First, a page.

Legal Web Site Checklist (From “Basics” To “Bells And Whistles”)

Are you thinking about building a new website for your firm and don’t know where to start? Here is a short checklist of information that can help you:

1) Contact information
Include your firm’s name, address, phone number, fax number, e-mail addresses, and any other critical information on EVERY page. Many law firm sites don’t list contact information anywhere except the “Contact” page, which makes it more difficult for users to find it. Put it on every page in a prominent position so that potential clients don’t need to go farther than the first page they land on to find it.

2) Who You Are
Make your website informational and personal. Give your clients more than an unsmiling photo and a dry professional C.V. Make them feel like they know you before they pick up the phone. Remember every potential client that comes to your site is unique – you need to be unique also.

3) Educate your user
Your potential clients are searching the Internet for information about their particular situation. Don’t be afraid to educate them, it won’t scare them away. It actually has the opposite effect – by establishing your site as an informational site in your niche of the law, you’ll not only appeal to potential customers, but you’ll also please the search engines. The more educational and detailed site is, the better chance you’ll have of organically attracting clients.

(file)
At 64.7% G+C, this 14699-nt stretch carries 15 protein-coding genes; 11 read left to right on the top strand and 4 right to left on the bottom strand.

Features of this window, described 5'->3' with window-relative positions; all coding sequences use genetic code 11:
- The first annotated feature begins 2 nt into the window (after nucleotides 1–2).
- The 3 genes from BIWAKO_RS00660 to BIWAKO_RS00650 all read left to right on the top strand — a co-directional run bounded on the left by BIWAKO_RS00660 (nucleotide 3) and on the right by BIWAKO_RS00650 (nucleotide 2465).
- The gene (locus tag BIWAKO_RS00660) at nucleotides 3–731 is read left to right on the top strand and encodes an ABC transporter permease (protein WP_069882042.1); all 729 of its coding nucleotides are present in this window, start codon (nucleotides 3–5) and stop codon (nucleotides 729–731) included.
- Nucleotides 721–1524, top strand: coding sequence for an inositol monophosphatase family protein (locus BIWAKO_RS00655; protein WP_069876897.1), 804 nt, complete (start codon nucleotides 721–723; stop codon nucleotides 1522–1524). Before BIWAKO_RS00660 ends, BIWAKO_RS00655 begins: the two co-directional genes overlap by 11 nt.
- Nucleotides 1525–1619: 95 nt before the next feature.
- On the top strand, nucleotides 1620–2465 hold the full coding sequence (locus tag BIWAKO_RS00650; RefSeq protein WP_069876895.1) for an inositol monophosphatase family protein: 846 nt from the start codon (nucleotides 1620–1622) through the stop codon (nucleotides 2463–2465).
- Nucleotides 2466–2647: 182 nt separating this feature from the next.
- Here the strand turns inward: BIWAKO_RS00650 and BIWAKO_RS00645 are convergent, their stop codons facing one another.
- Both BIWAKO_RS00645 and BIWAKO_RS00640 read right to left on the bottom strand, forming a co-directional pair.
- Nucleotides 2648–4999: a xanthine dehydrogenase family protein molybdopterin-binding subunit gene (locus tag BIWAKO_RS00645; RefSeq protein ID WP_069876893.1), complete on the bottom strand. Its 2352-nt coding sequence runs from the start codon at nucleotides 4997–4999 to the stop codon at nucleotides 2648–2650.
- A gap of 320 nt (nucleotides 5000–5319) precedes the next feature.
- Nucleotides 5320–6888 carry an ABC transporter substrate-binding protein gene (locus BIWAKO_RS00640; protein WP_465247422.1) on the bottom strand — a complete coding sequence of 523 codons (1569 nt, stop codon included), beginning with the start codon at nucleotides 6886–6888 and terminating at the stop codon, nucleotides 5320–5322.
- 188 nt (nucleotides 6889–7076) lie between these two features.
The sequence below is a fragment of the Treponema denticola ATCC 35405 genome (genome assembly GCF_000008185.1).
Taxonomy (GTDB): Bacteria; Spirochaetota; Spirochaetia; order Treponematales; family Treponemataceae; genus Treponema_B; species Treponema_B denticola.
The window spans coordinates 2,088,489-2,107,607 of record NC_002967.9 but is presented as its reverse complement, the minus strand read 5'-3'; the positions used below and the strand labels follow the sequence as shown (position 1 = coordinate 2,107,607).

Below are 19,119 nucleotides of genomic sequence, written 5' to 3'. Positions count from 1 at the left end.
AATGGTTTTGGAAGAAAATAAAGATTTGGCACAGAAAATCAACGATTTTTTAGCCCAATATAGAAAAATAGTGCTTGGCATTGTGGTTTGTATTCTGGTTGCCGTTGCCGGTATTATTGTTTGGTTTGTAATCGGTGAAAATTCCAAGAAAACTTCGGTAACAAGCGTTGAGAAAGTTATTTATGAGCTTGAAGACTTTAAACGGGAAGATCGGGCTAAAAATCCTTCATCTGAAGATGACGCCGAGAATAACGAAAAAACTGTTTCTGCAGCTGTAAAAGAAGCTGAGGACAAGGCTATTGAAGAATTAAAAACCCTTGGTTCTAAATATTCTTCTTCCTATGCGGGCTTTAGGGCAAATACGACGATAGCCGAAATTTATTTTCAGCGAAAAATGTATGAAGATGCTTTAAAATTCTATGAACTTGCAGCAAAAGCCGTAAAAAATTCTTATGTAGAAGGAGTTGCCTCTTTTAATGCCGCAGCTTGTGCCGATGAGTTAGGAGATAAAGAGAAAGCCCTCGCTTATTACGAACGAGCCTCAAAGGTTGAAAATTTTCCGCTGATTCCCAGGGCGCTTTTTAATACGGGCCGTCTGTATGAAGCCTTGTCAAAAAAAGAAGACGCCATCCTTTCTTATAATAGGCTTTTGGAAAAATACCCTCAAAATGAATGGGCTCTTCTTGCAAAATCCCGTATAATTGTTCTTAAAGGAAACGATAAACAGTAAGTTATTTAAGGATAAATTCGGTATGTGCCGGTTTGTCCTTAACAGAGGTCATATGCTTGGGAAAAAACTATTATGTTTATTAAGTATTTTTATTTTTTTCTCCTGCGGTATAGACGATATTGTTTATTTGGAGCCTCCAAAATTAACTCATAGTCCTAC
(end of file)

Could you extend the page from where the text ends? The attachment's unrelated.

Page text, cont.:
4) Description your services
Brand your legal web site effectively. In plain language, describe what your firm specializes in and what you provide in the way of legal services. Use bullet point lists, graphics, and other simplifying tools to boil down your site’s “essence.”

5) Testimonials from satisfied clients
Honest testimonials from happy clients can go a long way towards “making the sale” and transforming a web visitor into your next client.

6) Awards, commendations, and accreditations
Establish trust with your visitors by showing your credentials. Are you a member of a State Bar, the Better Business Bureau, a Trial Lawyers association, or even an admirable community group? Then let visitors know!

7) Information about your fees
How do your clients pay? Do you take credit cards? Do you work on contingency? Potential clients want to know so make this information readily available.

8) List of successful cases
The more details you provide, the more you’ll appeal to potential clients. Just listing numbers and/or great results isn’t enough, give some general details about the case as well… not only do your potential clients want to know, but your State Bar may have rules about this also.

For more tips and advice feel free to call our offices anytime or visit our website at

Contact Information